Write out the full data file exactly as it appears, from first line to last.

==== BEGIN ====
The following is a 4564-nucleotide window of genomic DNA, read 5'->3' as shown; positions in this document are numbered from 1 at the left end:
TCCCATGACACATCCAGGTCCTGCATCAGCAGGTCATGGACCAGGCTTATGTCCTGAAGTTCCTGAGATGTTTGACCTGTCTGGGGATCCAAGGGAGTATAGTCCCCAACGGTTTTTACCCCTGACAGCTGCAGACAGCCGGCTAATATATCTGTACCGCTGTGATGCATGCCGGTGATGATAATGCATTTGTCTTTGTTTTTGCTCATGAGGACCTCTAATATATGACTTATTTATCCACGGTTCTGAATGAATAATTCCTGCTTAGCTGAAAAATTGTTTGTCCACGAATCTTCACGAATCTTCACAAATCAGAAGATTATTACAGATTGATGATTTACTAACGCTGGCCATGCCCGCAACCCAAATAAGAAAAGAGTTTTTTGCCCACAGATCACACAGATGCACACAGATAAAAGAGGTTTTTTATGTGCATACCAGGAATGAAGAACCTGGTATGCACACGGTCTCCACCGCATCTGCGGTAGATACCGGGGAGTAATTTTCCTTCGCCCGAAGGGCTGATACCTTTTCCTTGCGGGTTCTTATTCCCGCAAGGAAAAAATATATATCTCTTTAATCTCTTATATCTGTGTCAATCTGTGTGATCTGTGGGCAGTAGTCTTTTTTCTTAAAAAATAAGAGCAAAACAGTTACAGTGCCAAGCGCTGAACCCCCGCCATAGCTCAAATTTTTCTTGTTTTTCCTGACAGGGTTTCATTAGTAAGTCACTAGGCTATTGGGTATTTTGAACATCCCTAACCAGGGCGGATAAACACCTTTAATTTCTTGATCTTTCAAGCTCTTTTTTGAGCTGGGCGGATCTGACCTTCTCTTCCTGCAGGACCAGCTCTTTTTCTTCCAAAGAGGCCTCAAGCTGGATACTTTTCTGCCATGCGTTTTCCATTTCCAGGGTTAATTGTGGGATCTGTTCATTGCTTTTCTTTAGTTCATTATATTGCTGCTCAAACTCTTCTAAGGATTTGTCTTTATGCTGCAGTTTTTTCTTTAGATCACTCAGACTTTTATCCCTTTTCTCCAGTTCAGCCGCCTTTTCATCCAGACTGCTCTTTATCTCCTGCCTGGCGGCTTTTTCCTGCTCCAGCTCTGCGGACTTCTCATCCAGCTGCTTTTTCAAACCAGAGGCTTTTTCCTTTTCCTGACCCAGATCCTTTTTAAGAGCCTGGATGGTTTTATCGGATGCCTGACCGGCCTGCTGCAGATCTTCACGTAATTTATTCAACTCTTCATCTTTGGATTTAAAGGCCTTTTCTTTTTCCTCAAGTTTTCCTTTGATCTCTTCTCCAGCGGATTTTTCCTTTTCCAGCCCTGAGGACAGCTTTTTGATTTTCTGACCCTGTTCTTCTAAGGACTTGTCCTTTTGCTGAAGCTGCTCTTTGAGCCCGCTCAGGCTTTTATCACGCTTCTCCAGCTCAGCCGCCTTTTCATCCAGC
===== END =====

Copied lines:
The following is a 4564-nucleotide window of genomic DNA, read 5'->3' as shown; positions in this document are numbered from 1 at the left end:
TCCCATGACACATCCAGGTCCTGCATCAGCAGGTCATGGACCAGGCTTATGTCCTGAAGTTCCTGAGATGTTTGACCTGTCTGGGGATCCAAGGGAGTATAGTCCCCAACGGTTTTTACCCCTGACAGCTGCAGACAGCCGGCTAATATATCTGTACCGCTGTGATGCATGCCGGTGATGATAATGCATTTGTCTTTGTTTTTGCTCATGAGGACCTCTAATATATGACTTATTTATCCACGGTTCTGAATGAATAATTCCTGCTTAGCTGAAAAATTGTTTGTCCACGAATCTTCACGAATCTTCACAAATCAGAAGATTATTACAGATTGATGATTTACTAACGCTGGCCATGCCCGCAACCCAAATAAGAAAAGAGTTTTTTGCCCACAGATCACACAGATGCACACAGATAAAAGAGGTTTTTTATGTGCATACCAGGAATGAAGAACCTGGTATGCACACGGTCTCCACCGCATCTGCGGTAGATACCGGGGAGTAATTTTCCTTCGCCCGAAGGGCTGATACCTTTTCCTTGCGGGTTCTTATTCCCGCAAGGAAAAAATATATATCTCTTTAATCTCTTATATCTGTGTCAATCTGTGTGATCTGTGGGCAGTAGTCTTTTTTCTTAAAAAATAAGAGCAAAACAGTTACAGTGCCAAGCGCTGAACCCCCGCCATAGCTCAAATTTTTCTTGTTTTTCCTGACAGGGTTTCATTAGTAAGTCACTAGGCTATTGGGTATTTTGAACATCCCTAACCAGGGCGGATAAACACCTTTAATTTCTTGATCTTTCAAGCTCTTTTTTGAGCTGGGCGGATCTGACCTTCTCTTCCTGCAGGACCAGCTCTTTTTCTTCCAAAGAGGCCTCAAGCTGGATACTTTTCTGCCATGCGTTTTCCATTTCCAGGGTTAATTGTGGGATCTGTTCATTGCTTTTCTTTAGTTCATTATATTGCTGCTCAAACTCTTCTAAGGATTTGTCTTTATGCTGCAGTTTTTTCTTTAGATCACTCAGACTTTTATCCCTTTTCTCCAGTTCAGCCGCCTTTTCATCCAGACTGCTCTTTATCTCCTGCCTGGCGGCTTTTTCCTGCTCCAGCTCTGCGGACTTCTCATCCAGCTGCTTTTTCAAACCAGAGGCTTTTTCCTTTTCCTGACCCAGATCCTTTTTAAGAGCCTGGATGGTTTTATCGGATGCCTGACCGGCCTGCTGCAGATCTTCACGTAATTTATTCAACTCTTCATCTTTGGATTTAAAGGCCTTTTCTTTTTCCTCAAGTTTTCCTTTGATCTCTTCTCCAGCGGATTTTTCCTTTTCCAGCCCTGAGGACAGCTTTTTGATTTTCTGACCCTGTTCTTCTAAGGACTTGTCCTTTTGCTGAAGCTGCTCTTTGAGCCCGCTCAGGCTTTTATCACGCTTCTCCAGCTCAGCCGCCTTTTCATCCAGC